Not long afterward, the pastors approached school administrators, asking permission for their growing home church to meet in the school auditorium on Sundays while they saved and worked to build a meeting place of their own. Local principals readily agreed, with one caveat: Department of Education regulations opened school facilities to all cultural and civic events and activities “pertaining to the welfare of the community” – except worship services.
The pastors, though, felt a church should be honest about being a church. They identified their purpose for meeting as “worship,” turned in an application, and got a fast, firm “no” back from the city. That was the beginning of a reluctant lawsuit aimed not at collecting money, but at establishing the right of religious groups to enjoy the same access to public facilities that other organizations are so freely given.
Currently, nearly 60 churches and synagogues are meeting in New York City public schools … in many cases, not because they want to, but because space and/or funds are not yet available for them to meet elsewhere. Many, like Bronx Household of Faith, have already made a tangible, visible impact on their neighborhoods – ministering love and compassion to children, refugees, shut-ins, the poor and homeless. In not a few of those neighborhoods, diminishing crime statistics give evidence of the good influence these congregations exert on their surroundings.
And yet: the Department of Education is adamant that the churches must go. Even though the congregations, just like thousands of other community groups, meet on weekends, when classes aren’t in session, city officials seem to live in mortal dread of what inferences young minds might draw from the knowledge that some of these people actually sing hymns and pray in their school cafeteria. In the words of Jordan Lorence, the Alliance Defense Fund attorney who has defended Bronx Household of Faith for more than 16 years, “It’s like faith is some kind of asbestos that will somehow poison the students.”
What children are more likely to perceive – especially those who attend these in-school services with their own families – is the very confusing message that this faith that sustains so many folks and brings them together to do good things is something that, for some reason, our schools and our government want people to avoid. And that these weekend visitors – old and young, families and singles, a mixture of races and dress styles and accents – are to be treated by different rules than other people in the neighborhood.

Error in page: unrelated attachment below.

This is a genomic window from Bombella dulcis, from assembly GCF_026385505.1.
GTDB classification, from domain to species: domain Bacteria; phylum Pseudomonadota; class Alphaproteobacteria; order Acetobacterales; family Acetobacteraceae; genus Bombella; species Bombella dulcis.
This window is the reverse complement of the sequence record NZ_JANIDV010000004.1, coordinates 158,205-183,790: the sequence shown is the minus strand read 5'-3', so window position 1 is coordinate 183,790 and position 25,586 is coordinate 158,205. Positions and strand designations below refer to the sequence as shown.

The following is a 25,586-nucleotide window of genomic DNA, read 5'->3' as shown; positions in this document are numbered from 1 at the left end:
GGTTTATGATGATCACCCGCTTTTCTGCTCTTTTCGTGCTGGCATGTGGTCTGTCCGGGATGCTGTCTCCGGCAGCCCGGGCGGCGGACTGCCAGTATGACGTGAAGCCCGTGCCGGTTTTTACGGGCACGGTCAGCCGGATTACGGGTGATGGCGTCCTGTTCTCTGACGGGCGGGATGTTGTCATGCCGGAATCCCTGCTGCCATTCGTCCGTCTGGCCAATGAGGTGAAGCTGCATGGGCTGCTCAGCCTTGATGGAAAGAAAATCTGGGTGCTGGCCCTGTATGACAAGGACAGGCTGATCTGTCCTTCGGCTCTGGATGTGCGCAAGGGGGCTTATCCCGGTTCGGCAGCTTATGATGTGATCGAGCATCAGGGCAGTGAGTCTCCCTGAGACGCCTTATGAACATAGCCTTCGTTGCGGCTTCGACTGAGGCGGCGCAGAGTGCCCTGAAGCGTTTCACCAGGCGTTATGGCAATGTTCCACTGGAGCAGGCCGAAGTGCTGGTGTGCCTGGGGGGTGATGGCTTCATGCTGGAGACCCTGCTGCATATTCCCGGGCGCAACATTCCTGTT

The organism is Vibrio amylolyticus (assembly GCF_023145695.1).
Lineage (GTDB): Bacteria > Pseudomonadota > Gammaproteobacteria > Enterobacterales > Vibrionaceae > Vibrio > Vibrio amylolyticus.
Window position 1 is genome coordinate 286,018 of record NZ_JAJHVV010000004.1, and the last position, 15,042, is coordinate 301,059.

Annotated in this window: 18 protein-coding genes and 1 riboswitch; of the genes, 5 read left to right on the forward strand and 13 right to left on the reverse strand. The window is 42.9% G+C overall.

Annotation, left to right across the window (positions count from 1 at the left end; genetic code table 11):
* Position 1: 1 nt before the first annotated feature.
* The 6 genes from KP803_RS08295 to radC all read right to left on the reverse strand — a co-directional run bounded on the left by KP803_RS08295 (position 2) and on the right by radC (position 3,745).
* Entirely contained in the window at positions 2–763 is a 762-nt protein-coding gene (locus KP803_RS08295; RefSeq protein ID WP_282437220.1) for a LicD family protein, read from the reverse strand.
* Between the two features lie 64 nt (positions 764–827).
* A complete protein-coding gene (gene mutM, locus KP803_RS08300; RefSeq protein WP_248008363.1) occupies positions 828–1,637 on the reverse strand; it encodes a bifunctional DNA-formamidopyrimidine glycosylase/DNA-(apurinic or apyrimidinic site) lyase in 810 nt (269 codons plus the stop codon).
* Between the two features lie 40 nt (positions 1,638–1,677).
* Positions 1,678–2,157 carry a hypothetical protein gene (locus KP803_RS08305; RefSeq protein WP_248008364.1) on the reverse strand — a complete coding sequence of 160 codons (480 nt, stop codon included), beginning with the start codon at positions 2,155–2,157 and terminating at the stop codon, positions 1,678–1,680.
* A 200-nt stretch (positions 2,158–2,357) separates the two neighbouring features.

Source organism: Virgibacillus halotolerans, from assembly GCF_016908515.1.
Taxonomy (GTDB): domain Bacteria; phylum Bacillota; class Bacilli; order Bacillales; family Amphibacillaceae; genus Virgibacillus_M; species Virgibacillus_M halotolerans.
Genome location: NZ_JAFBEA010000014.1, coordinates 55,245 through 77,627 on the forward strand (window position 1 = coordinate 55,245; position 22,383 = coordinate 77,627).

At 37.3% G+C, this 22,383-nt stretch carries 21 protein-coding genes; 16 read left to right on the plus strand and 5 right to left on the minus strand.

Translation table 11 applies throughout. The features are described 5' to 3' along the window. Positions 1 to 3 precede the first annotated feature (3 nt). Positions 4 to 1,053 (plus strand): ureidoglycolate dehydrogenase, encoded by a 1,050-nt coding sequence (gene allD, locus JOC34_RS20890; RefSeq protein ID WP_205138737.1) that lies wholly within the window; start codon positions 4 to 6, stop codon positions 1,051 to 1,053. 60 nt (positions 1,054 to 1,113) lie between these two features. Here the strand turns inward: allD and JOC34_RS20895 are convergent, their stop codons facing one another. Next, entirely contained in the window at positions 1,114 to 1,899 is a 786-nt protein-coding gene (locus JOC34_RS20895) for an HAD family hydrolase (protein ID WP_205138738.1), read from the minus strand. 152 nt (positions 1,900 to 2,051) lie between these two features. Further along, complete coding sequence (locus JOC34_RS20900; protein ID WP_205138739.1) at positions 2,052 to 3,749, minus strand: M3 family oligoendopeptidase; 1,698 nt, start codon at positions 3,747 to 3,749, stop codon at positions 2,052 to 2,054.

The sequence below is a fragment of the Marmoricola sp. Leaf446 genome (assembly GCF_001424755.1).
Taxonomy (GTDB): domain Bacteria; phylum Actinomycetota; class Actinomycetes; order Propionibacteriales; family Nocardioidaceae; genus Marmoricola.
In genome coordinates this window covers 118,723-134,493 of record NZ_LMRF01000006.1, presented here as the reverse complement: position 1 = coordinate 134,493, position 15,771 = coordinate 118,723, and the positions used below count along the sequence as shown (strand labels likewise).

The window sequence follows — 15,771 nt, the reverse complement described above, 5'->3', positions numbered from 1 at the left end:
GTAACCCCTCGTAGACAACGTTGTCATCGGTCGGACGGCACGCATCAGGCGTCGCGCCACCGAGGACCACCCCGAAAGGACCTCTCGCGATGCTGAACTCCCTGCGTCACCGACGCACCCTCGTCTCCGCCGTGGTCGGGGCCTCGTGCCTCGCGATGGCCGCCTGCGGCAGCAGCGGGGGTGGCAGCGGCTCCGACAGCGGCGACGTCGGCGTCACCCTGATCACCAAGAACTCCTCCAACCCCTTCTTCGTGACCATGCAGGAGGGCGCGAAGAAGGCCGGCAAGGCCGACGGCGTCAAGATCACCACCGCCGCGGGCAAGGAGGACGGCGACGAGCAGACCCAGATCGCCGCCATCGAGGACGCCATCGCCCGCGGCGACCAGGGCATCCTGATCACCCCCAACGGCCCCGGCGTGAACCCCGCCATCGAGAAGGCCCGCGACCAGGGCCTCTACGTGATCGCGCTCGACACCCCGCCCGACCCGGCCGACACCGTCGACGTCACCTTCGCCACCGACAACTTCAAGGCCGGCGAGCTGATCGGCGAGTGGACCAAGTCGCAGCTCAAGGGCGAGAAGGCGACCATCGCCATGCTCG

If the children’s curiosity is sufficiently aroused, they may discover that these ostracized people believe in a God who urges His own to treat others unselfishly, with kindness and generosity, humility and forgiveness. They may even recognize these “church-goers” as people who still cherish freedom enough to stand for it, against powerful forces, in the face of decades of frustrating legal setbacks.
If they grasp these things, they will understand more than many, many of those who have passed before them through our government-run schools, and who – like too many of those who control public education today – still have so much to learn.
Alan Sears, a former federal prosecutor in the Reagan Administration, is president and CEO of the Alliance Defending Freedom, a legal alliance employing a unique combination of strategy, training, funding, and litigation to protect and preserve religious liberty, the sanctity of life, marriage, and the family.
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